In order to stand out to the admissions office, your coursework should be rigorous. This demonstrates your desire to prepare for college and your ability to succeed. One way to do this is by taking Advanced Placement (AP) courses throughout your high school career. In addition to giving you a competitive advantage when you begin applying to college, taking AP courses can also result in earning college credit during high school. Begin with Pre-AP courses, which will prepare you for the more rigorous AP courses when you can register for them.
Note to Parents: Encouraging your student to take challenging courses in high school will help them with the admissions process, scholarship applications and prepare them for success at their chosen post-secondary institution.
Note to Students: Don’t be scared to challenge yourself by taking rigorous courses in high school. Your future is worth it! Don’t leave room for wishing you put more effort into your academics. Take the plunge and work hard in more challenging courses!
What is Advanced Placement (AP)?
For a complete list of AP courses and tests, visit the College Board website.
Why should I take AP courses & exams?
The Financial Benefit: Courses in college can be anywhere from $200-$1200 each. The AP Exam only costs $93 (without fee reductions and assistance offered to qualified students). Taking AP courses not only shows commitment to learning but can take a financial burden off your future college endeavors. Think about it…$93 per course or $200-$1200, depending on the post-secondary institution of your choice.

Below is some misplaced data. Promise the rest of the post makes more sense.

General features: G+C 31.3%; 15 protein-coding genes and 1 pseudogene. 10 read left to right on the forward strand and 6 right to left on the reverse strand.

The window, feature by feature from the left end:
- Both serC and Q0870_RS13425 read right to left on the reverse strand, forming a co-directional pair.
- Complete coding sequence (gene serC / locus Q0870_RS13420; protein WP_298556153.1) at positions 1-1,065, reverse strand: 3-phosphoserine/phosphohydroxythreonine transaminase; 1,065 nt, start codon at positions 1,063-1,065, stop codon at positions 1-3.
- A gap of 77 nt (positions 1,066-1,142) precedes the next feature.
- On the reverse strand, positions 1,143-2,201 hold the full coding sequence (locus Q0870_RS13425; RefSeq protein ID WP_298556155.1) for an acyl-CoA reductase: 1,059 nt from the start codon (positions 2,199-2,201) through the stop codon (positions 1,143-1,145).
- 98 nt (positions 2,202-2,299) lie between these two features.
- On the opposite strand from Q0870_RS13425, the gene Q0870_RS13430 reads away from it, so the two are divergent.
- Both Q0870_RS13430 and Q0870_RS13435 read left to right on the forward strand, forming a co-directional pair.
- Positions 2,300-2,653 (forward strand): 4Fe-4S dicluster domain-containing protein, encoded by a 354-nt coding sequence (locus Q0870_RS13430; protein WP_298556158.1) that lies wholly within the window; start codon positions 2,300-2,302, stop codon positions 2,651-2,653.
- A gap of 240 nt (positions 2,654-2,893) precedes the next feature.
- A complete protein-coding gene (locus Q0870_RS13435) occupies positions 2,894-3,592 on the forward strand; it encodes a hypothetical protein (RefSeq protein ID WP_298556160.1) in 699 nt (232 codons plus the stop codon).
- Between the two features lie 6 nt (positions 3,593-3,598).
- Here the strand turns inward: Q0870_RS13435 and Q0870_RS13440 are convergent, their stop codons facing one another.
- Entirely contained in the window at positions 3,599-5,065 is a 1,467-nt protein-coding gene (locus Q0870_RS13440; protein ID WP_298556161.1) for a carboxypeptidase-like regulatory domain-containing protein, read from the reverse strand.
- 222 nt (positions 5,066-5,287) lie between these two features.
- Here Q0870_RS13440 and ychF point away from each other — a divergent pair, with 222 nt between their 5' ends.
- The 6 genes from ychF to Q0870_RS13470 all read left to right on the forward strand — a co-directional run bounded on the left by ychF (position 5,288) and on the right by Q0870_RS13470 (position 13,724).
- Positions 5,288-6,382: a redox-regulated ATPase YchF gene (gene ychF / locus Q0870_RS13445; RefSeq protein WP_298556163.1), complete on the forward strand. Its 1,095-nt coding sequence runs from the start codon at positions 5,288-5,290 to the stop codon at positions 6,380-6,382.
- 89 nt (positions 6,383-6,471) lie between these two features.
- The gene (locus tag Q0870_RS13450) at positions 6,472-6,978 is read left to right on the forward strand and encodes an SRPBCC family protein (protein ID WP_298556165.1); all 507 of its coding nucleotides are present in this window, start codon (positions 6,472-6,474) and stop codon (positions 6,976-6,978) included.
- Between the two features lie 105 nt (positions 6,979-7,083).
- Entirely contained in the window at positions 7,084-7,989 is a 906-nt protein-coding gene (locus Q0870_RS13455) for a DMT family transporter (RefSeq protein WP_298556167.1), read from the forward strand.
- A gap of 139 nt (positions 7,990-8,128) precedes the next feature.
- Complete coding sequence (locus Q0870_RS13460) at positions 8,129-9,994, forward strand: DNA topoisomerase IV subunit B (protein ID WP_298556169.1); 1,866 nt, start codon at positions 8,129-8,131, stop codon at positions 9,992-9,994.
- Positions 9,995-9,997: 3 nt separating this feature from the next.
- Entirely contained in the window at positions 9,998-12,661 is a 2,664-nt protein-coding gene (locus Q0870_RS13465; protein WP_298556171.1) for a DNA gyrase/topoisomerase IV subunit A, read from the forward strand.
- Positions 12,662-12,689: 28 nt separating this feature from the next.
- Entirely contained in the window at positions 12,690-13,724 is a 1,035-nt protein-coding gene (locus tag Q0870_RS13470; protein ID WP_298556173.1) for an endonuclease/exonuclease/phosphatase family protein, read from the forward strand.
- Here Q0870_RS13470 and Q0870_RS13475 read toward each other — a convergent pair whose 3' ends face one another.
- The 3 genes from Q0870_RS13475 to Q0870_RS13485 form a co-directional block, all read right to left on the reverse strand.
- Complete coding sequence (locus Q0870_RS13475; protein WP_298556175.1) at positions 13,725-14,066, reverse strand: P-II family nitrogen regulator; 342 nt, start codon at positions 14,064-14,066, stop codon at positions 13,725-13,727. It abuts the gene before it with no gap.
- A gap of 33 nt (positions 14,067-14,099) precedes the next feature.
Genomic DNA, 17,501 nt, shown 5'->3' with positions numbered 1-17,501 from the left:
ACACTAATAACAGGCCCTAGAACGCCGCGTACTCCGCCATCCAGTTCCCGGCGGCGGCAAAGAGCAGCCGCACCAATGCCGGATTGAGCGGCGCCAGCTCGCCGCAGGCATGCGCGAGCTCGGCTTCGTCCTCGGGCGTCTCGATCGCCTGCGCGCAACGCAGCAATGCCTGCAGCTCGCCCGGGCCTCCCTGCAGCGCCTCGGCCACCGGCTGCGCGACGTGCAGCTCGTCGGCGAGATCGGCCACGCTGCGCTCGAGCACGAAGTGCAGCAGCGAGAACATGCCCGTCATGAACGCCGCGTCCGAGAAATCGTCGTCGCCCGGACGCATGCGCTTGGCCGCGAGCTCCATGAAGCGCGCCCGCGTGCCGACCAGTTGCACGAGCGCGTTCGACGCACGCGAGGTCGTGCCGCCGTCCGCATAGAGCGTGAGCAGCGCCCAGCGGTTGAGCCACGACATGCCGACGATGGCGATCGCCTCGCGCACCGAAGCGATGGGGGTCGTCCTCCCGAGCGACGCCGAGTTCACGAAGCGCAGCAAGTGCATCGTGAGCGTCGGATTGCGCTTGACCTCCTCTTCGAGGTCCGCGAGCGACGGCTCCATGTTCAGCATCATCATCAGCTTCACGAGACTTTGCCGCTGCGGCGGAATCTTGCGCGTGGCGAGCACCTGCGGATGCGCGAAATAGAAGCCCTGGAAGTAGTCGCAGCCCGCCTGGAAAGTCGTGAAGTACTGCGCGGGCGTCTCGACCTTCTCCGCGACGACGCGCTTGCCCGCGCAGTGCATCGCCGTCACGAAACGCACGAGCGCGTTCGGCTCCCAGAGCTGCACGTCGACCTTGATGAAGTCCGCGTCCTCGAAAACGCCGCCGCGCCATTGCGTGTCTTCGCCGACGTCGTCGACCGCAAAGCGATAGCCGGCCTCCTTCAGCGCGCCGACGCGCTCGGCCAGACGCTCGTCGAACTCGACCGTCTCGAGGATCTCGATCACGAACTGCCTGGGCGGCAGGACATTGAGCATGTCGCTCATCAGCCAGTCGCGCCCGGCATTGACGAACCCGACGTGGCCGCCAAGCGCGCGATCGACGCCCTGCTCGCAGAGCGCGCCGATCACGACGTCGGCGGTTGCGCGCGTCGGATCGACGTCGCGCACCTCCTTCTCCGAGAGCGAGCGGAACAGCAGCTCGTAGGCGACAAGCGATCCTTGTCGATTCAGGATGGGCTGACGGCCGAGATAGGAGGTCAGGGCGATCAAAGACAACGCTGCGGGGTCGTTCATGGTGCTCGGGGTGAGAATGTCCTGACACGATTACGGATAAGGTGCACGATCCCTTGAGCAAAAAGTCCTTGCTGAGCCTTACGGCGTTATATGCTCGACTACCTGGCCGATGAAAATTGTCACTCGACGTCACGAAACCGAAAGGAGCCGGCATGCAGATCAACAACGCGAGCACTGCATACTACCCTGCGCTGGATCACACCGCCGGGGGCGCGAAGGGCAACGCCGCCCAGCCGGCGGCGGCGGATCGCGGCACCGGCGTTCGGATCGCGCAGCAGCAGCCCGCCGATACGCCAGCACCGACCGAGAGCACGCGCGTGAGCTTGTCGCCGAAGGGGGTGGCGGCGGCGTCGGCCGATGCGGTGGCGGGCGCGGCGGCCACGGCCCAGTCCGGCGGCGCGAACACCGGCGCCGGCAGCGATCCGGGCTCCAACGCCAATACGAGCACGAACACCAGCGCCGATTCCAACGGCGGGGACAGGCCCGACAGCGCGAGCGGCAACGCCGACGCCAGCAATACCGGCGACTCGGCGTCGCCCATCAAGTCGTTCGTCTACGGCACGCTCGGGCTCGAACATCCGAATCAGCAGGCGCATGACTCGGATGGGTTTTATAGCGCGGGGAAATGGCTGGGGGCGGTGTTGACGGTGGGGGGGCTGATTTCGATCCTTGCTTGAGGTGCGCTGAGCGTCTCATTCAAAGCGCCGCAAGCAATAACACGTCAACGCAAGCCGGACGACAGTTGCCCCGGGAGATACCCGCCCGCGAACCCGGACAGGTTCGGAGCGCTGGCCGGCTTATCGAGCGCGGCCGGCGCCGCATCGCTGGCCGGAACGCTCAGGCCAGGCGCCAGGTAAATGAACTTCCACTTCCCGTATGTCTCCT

How does AP exam scoring work?
BONUS TIP: Studying for the exam isn’t like studying for a high school chapter/unit exam. Students must begin studying for the exam early (a couple months in advance) to be fully prepared to obtain the required score to gain college credit. Practice taking AP exams for free!
Planning ahead is key
Stay in touch with your guidance counselor and understand which AP courses are offered at your school. Some AP courses have prerequisites that need to be taken in your freshmen and sophomore years so you need to be clear on your course layout from your freshman year forward.
You’ll also want to look ahead to your list of potential colleges. Check out Big Future’s College Search to find universities that accept AP exam scores for course credit.
Other options for demonstrating academic rigor:
Not every school offers AP courses. Look into the advanced academic program options at your school. These could include Advanced Placement (AP), International Baccalaureate (IB) Program, or dual credit courses. Make sure you understand the difference between these options before you decide if they are the right fit for you.
How to keep track of academics in your College Readiness Tracking System:
Keep a copy of your most recent transcripts in your storage container or scan it in and save it in your digital system.
Be prepared to also provide “official transcripts,” which may need to be sealed, or even provided directly by the school. An “official transcript” should include GPA, Class Rank, and Test Scores, but it is important to also track these statistics in your College Readiness Tracking System.
There are many academic honors, including valedictorian and salutatorian; these should be tracked in your honors and awards section.
As always, share your questions or thoughts in the comments below.